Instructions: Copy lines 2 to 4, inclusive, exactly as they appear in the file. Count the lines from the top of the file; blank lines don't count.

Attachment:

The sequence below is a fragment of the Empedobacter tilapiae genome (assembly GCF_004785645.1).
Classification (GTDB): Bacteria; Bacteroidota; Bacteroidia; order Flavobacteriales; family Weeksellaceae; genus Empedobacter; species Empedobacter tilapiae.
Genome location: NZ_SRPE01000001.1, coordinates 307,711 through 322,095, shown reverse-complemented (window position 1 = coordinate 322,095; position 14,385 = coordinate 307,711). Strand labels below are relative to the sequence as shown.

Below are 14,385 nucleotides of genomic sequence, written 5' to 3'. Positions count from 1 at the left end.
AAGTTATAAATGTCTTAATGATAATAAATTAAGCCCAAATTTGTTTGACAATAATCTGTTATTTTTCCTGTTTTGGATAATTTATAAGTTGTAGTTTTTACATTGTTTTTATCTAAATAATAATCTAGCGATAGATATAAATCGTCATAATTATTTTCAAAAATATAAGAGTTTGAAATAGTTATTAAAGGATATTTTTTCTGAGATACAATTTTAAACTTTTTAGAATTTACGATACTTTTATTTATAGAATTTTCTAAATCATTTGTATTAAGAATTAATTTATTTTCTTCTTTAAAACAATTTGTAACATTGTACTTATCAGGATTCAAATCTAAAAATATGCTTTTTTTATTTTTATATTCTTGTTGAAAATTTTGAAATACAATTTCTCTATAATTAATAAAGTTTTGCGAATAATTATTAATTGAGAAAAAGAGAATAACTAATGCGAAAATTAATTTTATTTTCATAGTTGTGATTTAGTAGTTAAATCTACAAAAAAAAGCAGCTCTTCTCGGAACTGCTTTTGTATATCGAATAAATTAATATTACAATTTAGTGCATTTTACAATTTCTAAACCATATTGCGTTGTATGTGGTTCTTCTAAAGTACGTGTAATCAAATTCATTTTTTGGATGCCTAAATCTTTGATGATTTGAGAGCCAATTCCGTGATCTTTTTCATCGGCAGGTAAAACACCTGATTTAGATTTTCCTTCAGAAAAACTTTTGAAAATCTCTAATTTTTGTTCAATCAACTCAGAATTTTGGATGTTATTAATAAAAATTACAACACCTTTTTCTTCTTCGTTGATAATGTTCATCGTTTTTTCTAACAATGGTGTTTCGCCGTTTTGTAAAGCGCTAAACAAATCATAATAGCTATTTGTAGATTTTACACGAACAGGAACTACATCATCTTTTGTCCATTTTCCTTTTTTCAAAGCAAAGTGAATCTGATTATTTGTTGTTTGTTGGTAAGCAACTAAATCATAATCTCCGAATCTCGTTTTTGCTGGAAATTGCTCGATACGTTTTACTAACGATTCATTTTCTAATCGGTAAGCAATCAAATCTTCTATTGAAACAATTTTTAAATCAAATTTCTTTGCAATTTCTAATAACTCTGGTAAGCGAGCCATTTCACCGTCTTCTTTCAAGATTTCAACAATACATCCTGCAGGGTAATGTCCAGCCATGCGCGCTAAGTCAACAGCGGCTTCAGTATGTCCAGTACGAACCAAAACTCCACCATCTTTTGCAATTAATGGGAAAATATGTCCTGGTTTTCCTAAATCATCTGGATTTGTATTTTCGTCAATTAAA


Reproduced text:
Classification (GTDB): Bacteria; Bacteroidota; Bacteroidia; order Flavobacteriales; family Weeksellaceae; genus Empedobacter; species Empedobacter tilapiae.
Genome location: NZ_SRPE01000001.1, coordinates 307,711 through 322,095, shown reverse-complemented (window position 1 = coordinate 322,095; position 14,385 = coordinate 307,711). Strand labels below are relative to the sequence as shown.

Below are 14,385 nucleotides of genomic sequence, written 5' to 3'. Positions count from 1 at the left end.